December 5, 2011
An annual study just released by The Chronicle of Higher Education has found that in 2009, presidents at 36 private colleges earned more than $1 million, compared to presidents at 33 colleges the year before.
The study found that the median compensation, including salary and benefits, rose 2.2 percent over last year to $385,909. The median base salary was $294,489--a 2.8 percent increase. From 1999-2000 to 2009-2010, the average pay for presidents at the 50 wealthiest institutions increased by 75 percent to $876,792, at the same time that salaries for professors rose 14 percent to $179,970.
As The New York Times reported, the Chronicle study's four highest-paid presidents in 2009 also left their positions that year. The highest-paid president, Constantine Papadakis of Drexel University, died in April 2009 and earned nearly $5 million, most from life insurance and previously accrued compensation to his widow. His actual base salary was $195,726. The next three highest-paid presidents--all of whom left their presidencies that year--were William R. Brody of John Hopkins University, who earned $3,821,886; Donald V. DeRosa of University of the Pacific, who earned $2,357,540; and Henry S. Bienen of Northwestern University, who earned $2,240,775.
"The job of college president has changed dramatically in the last 30 years, as have the demands," explained David L. Warren, the president of the National Association of Independent Colleges and Universities, in a statement. "There is just a small pool of candidates who possess the skill set that is required and are willing to take on the stressful 24/7 nature of the position."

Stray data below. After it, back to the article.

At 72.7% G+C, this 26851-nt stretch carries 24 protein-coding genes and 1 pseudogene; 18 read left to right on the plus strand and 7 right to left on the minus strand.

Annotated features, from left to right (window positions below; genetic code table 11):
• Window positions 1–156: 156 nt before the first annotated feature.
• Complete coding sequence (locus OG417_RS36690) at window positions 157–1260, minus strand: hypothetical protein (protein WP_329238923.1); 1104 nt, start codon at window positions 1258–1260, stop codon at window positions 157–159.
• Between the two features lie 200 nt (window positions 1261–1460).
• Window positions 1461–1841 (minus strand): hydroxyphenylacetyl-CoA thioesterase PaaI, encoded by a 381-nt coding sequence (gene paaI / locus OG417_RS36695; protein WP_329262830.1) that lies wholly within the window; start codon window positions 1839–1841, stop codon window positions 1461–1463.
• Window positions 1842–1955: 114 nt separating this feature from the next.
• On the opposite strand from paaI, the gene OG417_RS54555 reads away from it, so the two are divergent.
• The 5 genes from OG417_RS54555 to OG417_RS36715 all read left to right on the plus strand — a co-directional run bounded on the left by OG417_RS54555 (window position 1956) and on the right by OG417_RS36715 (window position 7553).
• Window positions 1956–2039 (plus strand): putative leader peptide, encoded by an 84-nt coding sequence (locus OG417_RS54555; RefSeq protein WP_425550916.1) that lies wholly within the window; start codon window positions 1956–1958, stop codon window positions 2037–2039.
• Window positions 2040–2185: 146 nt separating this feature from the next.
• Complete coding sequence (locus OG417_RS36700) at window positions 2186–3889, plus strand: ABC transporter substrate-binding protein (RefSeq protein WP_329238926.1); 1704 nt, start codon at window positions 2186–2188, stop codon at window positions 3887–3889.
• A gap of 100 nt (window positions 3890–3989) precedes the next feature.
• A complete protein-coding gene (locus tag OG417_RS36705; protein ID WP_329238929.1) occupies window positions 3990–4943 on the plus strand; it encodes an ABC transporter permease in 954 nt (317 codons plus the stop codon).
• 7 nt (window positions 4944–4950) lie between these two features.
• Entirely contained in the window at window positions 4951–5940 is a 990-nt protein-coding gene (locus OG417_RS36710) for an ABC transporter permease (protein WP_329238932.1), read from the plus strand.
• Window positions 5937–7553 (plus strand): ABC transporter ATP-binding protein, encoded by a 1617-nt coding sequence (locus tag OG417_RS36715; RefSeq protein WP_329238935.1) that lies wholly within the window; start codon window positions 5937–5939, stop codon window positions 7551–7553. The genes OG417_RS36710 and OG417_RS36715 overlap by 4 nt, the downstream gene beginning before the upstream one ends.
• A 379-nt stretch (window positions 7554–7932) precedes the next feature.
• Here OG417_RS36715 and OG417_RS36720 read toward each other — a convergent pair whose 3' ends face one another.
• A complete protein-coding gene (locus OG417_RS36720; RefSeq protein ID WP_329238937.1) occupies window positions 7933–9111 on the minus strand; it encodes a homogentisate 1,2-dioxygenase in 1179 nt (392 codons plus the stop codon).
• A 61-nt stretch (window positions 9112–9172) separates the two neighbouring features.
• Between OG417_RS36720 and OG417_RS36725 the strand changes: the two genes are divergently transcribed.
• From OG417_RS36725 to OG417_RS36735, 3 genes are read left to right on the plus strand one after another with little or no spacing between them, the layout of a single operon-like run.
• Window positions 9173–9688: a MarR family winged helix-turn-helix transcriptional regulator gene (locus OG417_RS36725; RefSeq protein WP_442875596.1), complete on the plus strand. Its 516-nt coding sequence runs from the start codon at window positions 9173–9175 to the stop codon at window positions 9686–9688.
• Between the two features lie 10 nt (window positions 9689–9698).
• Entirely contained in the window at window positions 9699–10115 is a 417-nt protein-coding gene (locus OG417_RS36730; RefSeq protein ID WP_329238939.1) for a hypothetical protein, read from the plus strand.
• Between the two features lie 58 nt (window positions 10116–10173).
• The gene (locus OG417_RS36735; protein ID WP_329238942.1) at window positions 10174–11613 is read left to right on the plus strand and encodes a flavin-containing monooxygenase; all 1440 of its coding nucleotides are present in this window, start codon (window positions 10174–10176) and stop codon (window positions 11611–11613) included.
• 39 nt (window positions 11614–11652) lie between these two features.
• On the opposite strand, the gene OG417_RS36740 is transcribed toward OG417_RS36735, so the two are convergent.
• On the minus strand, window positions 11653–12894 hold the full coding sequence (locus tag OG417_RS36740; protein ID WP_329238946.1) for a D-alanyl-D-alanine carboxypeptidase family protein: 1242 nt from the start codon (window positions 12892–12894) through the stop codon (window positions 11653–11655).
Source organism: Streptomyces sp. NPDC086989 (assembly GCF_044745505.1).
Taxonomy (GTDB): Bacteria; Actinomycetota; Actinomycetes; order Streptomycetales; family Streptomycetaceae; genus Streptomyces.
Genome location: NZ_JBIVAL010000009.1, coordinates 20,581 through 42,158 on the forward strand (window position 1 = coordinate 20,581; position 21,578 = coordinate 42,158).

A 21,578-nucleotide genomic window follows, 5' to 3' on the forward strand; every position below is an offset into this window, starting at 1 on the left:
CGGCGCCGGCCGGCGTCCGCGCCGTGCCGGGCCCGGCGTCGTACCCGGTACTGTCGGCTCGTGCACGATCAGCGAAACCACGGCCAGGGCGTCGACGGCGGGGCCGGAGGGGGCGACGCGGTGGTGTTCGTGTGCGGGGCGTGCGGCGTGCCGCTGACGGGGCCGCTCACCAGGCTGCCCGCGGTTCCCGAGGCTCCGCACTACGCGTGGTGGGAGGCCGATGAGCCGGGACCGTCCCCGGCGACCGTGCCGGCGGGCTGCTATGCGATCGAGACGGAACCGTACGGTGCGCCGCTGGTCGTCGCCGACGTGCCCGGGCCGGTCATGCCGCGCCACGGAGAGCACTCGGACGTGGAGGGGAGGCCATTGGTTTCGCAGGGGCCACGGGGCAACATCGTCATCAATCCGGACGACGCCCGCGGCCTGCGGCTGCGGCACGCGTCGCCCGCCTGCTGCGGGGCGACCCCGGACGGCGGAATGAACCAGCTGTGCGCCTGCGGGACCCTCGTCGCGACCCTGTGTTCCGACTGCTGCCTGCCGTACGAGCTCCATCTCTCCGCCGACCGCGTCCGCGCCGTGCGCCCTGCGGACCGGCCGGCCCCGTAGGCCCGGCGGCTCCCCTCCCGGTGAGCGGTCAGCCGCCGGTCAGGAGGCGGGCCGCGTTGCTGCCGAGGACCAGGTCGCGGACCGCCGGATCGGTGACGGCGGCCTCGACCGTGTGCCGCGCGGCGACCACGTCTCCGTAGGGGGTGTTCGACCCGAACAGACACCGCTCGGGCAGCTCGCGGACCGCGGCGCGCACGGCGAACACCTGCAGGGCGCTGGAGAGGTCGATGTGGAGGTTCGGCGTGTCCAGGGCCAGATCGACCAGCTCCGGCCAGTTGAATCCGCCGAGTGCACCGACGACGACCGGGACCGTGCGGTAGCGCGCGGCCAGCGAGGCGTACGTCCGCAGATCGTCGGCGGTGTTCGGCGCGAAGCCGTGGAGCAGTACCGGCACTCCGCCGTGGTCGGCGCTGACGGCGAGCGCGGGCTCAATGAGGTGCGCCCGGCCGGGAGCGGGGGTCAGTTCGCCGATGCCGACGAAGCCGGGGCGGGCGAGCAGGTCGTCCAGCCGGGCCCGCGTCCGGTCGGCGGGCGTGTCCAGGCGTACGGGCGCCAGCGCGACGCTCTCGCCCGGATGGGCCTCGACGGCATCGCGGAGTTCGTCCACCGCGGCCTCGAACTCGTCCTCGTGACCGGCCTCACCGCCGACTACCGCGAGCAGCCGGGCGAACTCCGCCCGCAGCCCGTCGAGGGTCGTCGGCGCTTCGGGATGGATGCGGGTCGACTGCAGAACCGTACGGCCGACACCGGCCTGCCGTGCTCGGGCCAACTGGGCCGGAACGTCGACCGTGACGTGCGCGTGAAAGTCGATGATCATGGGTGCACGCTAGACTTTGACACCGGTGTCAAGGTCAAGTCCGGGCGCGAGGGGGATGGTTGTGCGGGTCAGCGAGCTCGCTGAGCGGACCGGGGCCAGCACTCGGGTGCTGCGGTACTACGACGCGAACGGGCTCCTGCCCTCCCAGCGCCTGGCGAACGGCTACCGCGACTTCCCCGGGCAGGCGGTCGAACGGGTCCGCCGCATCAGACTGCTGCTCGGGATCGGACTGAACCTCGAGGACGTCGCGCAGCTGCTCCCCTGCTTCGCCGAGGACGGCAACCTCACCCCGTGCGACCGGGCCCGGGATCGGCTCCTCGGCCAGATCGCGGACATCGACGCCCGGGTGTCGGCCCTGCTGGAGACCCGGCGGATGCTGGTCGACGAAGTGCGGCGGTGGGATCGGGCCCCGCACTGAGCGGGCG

Nevertheless, the Chronicle noted that the study is particularly important now, "at a time when the national conversation is increasingly focused on the have and have-nots." It pointed out that the survey "helps identify outliers whose take-home pay appears disproportionately high."
Most presidents earned 3.7 times as much as the average salary and benefits of a professor at the same school, but there were notable exceptions: Kevin J. Manning, president of Stevenson University in Maryland, for example, earned just under $1.5 million, about 16 times as much as the pay and benefits of the average full-time professor employed there.
"I am confident that President Manning's compensation is fair, warranted and reflects his exemplary record of accomplishment and service to the University," wrote Kevin Byrnes, chairman of Stevenson's board of trustees, in an earlier note to fellow board members that was quoted by The Washington Post.
The study also listed the presidents whose earnings were high in relation to their institution's budgets. Most private colleges spent an average of 0.4 percent of their budgets on salaries for presidents, but there were exceptions: For example, according to the Chronicle, the salary of Charles H. Polk of Mountain State University amounted to 3.5 percent of the school's budget.
Compiled by Yaffa Klugerman
"On Campuses, the Income Gap Widens at the Top," chronicle.com, December 5, 2011, Jack Stripling and Andrea Fuller
"Private-College Presidents Getting Higher Salaries," nytimes.com, December 4, 2011, Tamar Lewin
"Survey: What Presidents at Private Colleges Earn," washingtonpost.com, December 4, 2011, Daniel de Vise